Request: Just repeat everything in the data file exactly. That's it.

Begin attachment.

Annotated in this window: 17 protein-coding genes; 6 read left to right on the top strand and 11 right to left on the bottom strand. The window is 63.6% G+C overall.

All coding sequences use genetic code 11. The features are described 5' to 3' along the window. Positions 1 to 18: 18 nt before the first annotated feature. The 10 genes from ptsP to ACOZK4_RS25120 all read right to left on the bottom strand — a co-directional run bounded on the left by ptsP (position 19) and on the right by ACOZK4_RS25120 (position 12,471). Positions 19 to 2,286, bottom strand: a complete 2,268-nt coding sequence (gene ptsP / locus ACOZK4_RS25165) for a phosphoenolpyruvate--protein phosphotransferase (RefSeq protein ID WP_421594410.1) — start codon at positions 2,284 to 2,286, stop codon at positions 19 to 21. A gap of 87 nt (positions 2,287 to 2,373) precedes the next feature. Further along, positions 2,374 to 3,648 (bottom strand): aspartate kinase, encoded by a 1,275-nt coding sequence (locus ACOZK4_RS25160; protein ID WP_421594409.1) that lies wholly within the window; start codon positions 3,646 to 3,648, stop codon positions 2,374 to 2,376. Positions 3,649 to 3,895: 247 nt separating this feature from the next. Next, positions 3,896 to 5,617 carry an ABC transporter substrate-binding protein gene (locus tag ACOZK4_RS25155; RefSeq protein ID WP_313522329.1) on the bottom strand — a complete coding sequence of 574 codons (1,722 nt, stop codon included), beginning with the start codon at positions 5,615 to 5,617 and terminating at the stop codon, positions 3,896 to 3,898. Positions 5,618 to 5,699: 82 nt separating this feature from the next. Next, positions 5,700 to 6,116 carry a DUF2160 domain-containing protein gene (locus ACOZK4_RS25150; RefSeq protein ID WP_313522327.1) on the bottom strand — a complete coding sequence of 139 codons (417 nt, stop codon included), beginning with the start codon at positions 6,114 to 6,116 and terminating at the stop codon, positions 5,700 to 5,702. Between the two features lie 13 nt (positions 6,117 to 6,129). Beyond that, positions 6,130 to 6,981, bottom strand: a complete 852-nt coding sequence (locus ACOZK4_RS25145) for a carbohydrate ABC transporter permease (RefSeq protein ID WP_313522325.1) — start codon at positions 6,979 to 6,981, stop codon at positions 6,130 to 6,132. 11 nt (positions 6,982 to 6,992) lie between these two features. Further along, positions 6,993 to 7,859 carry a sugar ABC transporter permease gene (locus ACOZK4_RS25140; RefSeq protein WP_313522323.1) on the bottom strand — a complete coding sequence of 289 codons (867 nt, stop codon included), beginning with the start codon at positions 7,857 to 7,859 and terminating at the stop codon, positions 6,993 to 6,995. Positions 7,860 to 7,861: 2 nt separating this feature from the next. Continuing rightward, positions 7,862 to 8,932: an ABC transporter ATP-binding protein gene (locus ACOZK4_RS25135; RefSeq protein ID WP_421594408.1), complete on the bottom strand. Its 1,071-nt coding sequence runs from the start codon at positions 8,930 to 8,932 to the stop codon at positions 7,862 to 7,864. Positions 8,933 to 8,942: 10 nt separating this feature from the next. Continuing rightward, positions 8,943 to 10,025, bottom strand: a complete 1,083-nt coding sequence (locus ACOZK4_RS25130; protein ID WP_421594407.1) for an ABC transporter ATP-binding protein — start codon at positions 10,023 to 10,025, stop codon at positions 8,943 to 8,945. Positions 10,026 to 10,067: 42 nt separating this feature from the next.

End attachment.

Annotated in this window: 17 protein-coding genes; 6 read left to right on the top strand and 11 right to left on the bottom strand. The window is 63.6% G+C overall.

All coding sequences use genetic code 11. The features are described 5' to 3' along the window. Positions 1 to 18: 18 nt before the first annotated feature. The 10 genes from ptsP to ACOZK4_RS25120 all read right to left on the bottom strand — a co-directional run bounded on the left by ptsP (position 19) and on the right by ACOZK4_RS25120 (position 12,471). Positions 19 to 2,286, bottom strand: a complete 2,268-nt coding sequence (gene ptsP / locus ACOZK4_RS25165) for a phosphoenolpyruvate--protein phosphotransferase (RefSeq protein ID WP_421594410.1) — start codon at positions 2,284 to 2,286, stop codon at positions 19 to 21. A gap of 87 nt (positions 2,287 to 2,373) precedes the next feature. Further along, positions 2,374 to 3,648 (bottom strand): aspartate kinase, encoded by a 1,275-nt coding sequence (locus ACOZK4_RS25160; protein ID WP_421594409.1) that lies wholly within the window; start codon positions 3,646 to 3,648, stop codon positions 2,374 to 2,376. Positions 3,649 to 3,895: 247 nt separating this feature from the next. Next, positions 3,896 to 5,617 carry an ABC transporter substrate-binding protein gene (locus tag ACOZK4_RS25155; RefSeq protein ID WP_313522329.1) on the bottom strand — a complete coding sequence of 574 codons (1,722 nt, stop codon included), beginning with the start codon at positions 5,615 to 5,617 and terminating at the stop codon, positions 3,896 to 3,898. Positions 5,618 to 5,699: 82 nt separating this feature from the next. Next, positions 5,700 to 6,116 carry a DUF2160 domain-containing protein gene (locus ACOZK4_RS25150; RefSeq protein ID WP_313522327.1) on the bottom strand — a complete coding sequence of 139 codons (417 nt, stop codon included), beginning with the start codon at positions 6,114 to 6,116 and terminating at the stop codon, positions 5,700 to 5,702. Between the two features lie 13 nt (positions 6,117 to 6,129). Beyond that, positions 6,130 to 6,981, bottom strand: a complete 852-nt coding sequence (locus ACOZK4_RS25145) for a carbohydrate ABC transporter permease (RefSeq protein ID WP_313522325.1) — start codon at positions 6,979 to 6,981, stop codon at positions 6,130 to 6,132. 11 nt (positions 6,982 to 6,992) lie between these two features. Further along, positions 6,993 to 7,859 carry a sugar ABC transporter permease gene (locus ACOZK4_RS25140; RefSeq protein WP_313522323.1) on the bottom strand — a complete coding sequence of 289 codons (867 nt, stop codon included), beginning with the start codon at positions 7,857 to 7,859 and terminating at the stop codon, positions 6,993 to 6,995. Positions 7,860 to 7,861: 2 nt separating this feature from the next. Continuing rightward, positions 7,862 to 8,932: an ABC transporter ATP-binding protein gene (locus ACOZK4_RS25135; RefSeq protein ID WP_421594408.1), complete on the bottom strand. Its 1,071-nt coding sequence runs from the start codon at positions 8,930 to 8,932 to the stop codon at positions 7,862 to 7,864. Positions 8,933 to 8,942: 10 nt separating this feature from the next. Continuing rightward, positions 8,943 to 10,025, bottom strand: a complete 1,083-nt coding sequence (locus ACOZK4_RS25130; protein ID WP_421594407.1) for an ABC transporter ATP-binding protein — start codon at positions 10,023 to 10,025, stop codon at positions 8,943 to 8,945. Positions 10,026 to 10,067: 42 nt separating this feature from the next.